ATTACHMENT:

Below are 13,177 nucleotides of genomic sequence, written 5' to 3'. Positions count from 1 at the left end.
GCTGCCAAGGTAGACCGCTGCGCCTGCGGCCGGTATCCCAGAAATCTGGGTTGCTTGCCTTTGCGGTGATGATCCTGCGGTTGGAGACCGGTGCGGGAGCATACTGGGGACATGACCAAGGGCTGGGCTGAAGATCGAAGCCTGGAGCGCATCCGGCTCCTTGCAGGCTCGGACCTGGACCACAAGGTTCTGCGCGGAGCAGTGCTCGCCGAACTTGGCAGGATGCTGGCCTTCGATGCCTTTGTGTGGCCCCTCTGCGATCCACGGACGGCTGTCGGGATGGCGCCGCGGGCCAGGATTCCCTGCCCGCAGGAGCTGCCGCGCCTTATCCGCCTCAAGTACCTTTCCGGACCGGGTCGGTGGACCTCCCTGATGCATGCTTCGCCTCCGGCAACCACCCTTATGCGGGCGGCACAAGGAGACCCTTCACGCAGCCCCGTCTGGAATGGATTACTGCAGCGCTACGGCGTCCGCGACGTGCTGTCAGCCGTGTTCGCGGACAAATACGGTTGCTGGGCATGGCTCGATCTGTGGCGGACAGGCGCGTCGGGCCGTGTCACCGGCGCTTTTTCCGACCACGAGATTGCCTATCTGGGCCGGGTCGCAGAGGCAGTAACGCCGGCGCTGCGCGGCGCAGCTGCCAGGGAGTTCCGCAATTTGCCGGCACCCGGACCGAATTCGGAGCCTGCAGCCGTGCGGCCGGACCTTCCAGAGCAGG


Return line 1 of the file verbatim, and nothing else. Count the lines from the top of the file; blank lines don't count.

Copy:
Below are 13,177 nucleotides of genomic sequence, written 5' to 3'. Positions count from 1 at the left end.